In the wake of a nationwide opiate crisis, people today have more awareness of the dangers of heroin. This is why learning that a loved one has developed a heroin habit can be so devastating. While dependence on heroin is difficult to overcome, with treatment, commitment, and continuing care efforts it is possible for your loved one to break free from its grip and regain their life.
What is Heroin?
Heroin is a powerful and highly addictive substance that is ingested by smoking, injecting or inhaling the drug. Heroin is derived from morphine, a byproduct of opium, which is found in the seedpod of the poppy flower. This particular type of poppy plant is indigenous to Southeast Asia, Southwest Asia, Mexico and Columbia. Heroin is an illegal narcotic, a Schedule I controlled substance, as classified by the Drug Enforcement Administration.
The effects of heroin are instantaneous, with an immediate rush of euphoria, deep relaxation, and sense of pleasure. In addition to these pleasant effects, some adverse short-term effects may include:
- Warm flushing of the skin
- Severe itching
- Slurred speech
- Nausea and vomiting
- Dry mouth
- Severe itching
- Heavy limbs
- Clouded thinking
- Slowed heart rate
- Being in a state between conscious and semiconscious
The risk of an overdose increases if the heroin has unknowingly been cut with the deadly synthetic opioid, fentanyl. Fentanyl-tainted heroin supplies in recent years have caused tens of thousands of overdose deaths.
How Heroin Impacts the Brain
The brain has natural receptor sites for opiates like morphine, opium, and heroin. When an opiate binds to these receptors it can modify the body’s pain perception while also increasing levels of dopamine by ten times the normal level. Heroin causes the brain to release a flood of dopamine into the bloodstream, resulting in intense feelings of euphoria. The brain registers this pleasurable experience in the reward center and cues the individual to repeat it.
With ongoing heroin use, the brain pathways become altered. The brain eventually stops producing dopamine, becoming dependent on the heroin to do the job. As dependency takes hold, the individual is no longer able to experience pleasure naturally.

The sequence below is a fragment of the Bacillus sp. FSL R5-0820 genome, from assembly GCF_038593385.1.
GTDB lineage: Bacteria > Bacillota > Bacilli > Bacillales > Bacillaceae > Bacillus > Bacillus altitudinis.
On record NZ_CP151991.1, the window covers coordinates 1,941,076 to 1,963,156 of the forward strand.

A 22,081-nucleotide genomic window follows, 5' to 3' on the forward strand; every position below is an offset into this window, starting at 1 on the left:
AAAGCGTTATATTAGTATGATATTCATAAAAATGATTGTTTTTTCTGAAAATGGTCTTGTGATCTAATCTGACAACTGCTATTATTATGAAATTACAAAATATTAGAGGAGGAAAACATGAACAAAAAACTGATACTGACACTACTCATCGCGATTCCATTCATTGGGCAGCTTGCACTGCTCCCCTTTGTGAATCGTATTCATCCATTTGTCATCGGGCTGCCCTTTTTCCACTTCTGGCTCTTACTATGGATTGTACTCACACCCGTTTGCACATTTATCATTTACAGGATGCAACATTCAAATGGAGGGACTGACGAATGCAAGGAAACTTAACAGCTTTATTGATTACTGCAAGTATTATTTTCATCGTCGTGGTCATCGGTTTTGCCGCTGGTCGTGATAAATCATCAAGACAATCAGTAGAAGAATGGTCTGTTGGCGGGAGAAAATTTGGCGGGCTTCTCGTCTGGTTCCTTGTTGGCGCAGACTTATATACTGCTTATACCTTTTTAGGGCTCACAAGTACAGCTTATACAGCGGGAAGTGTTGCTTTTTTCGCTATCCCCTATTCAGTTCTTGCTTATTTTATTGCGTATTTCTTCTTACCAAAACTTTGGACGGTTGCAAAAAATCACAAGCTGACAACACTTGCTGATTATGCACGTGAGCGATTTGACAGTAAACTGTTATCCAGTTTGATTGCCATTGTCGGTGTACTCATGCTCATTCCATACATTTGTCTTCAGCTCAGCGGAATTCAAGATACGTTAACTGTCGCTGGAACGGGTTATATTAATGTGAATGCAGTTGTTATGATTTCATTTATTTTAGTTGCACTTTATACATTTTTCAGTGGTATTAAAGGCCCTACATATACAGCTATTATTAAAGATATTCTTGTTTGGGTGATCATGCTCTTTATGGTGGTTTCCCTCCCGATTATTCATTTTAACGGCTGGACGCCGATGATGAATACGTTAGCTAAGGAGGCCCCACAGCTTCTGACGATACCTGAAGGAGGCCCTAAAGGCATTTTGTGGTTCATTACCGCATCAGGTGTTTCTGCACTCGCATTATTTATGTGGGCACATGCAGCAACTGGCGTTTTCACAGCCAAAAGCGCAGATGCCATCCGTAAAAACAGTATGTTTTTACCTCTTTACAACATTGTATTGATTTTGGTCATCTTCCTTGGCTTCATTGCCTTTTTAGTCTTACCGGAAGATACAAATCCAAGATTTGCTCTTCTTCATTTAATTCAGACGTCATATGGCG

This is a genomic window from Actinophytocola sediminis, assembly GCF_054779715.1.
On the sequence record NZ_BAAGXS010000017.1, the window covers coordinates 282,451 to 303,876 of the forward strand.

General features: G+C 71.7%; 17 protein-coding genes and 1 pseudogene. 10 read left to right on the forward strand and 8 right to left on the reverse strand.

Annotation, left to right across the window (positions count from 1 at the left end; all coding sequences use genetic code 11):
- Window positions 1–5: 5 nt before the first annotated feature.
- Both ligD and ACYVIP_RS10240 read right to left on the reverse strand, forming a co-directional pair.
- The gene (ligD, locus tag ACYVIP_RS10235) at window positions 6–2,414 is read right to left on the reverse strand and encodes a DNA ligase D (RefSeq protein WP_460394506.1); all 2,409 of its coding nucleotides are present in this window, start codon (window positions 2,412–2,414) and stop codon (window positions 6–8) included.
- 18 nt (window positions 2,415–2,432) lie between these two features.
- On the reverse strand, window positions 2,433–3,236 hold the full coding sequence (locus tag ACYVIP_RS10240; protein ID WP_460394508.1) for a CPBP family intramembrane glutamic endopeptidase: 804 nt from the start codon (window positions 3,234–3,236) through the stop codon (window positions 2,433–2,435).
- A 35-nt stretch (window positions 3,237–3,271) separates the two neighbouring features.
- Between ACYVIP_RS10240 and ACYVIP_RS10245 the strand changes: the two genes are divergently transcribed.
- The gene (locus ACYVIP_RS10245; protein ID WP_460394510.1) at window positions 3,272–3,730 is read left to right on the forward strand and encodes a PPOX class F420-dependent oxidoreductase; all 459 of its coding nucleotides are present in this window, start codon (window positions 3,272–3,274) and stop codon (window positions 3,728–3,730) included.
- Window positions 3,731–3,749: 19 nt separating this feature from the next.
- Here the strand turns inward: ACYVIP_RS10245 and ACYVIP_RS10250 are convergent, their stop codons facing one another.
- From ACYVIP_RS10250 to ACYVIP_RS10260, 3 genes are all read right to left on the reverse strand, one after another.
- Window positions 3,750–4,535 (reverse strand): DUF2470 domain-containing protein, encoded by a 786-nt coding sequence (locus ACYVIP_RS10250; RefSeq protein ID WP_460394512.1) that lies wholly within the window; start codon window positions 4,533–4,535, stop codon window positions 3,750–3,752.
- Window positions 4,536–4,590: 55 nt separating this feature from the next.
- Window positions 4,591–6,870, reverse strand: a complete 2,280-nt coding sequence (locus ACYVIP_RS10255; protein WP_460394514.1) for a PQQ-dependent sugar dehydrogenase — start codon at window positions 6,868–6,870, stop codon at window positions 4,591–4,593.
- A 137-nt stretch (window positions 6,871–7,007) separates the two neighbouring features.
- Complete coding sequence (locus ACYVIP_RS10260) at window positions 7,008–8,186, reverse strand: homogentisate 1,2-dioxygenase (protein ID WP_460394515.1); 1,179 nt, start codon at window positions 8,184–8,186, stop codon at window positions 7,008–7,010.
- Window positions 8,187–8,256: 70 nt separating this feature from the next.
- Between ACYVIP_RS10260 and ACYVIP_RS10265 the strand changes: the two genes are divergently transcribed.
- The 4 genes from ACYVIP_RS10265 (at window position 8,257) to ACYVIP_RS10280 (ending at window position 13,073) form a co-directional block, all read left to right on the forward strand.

Once dependent on heroin, harsh withdrawal symptoms will emerge if the drug is not provided. The desire to avoid the highly unpleasant withdrawal symptoms is what keeps someone captive to the continued heroin use.
Heroin Addiction Symptoms
The telltale signs your loved one may have a heroin addiction include:
- Malaise and fatigue
- Pinpoint pupils
- Collapsed veins in those who inject heroin
- Damaged nasal tissue from inhaling heroin
- Weight loss
- Stomach cramping
- Impotence in men
- Irregular menstrual cycles in women
- Infection in the lining of the heart and the heart valves
- Liver and kidney disease
- Symptoms of mental illness
Getting Help for a Heroin Addiction
Once your loved one has agreed to enter treatment, they will begin an extended stay at a residential treatment center where they’ll be guided through the early phases of the recovery journey. Treatment elements include:
- Heroin Withdrawal Management. The individual will undergo detox and withdrawal under the supervision of a medically trained detox team that provides medical interventions to help ease withdrawal symptoms.
- Psychotherapy. Psychotherapy is a core intervention and is provided in individual therapy sessions, group therapy sessions, and family-focused sessions. Therapies commonly used include cognitive behavioral therapy and dialectical behavior therapy.
- Medication Recovery Support. In many instances, medications are used as a way to step down from the heroin in early recovery. The medication allows the individual to stabilize in recovery by reducing cravings, thus the risk of relapse.
- Education. Addiction education teaches how heroin affects the brain by altering brain chemistry and functioning. The classes also emphasize relapse prevention strategies while equipping your loved one with essential recovery skills.
- Holistic activities. Utilizing holistic activities that promote relaxation and reduce stress will help the individual stay on track. These include deep breathing exercises, yoga, massage therapy, and mindfulness meditation.
As anyone who has attempted to stop using heroin on their own can attest, accepting help is the only true route to hope. Hope for a future. Hope for a fulfilling life. A treatment program dedicated to helping individuals overcome this incapacitating disease is the ticket to renewed hope.
Ashley Addiction Treatment, formerly Father Martin’s Ashley, is a nationally recognized nonprofit leader in integrated, evidence-based treatment for substance use disorders and is accredited by The Joint Commission. We offer both inpatient and outpatient programs, holistic addiction treatment, drug detox, relapse prevention plans, family wellness programs and a variety of other services tailored to each patient’s needs. Our driving principle — “everything for recovery” — reinforces our mission to heal each individual with respect and dignity, and reflects on our ongoing commitment to meet new challenges. For information about our comprehensive programs, please call (866) 313-6307.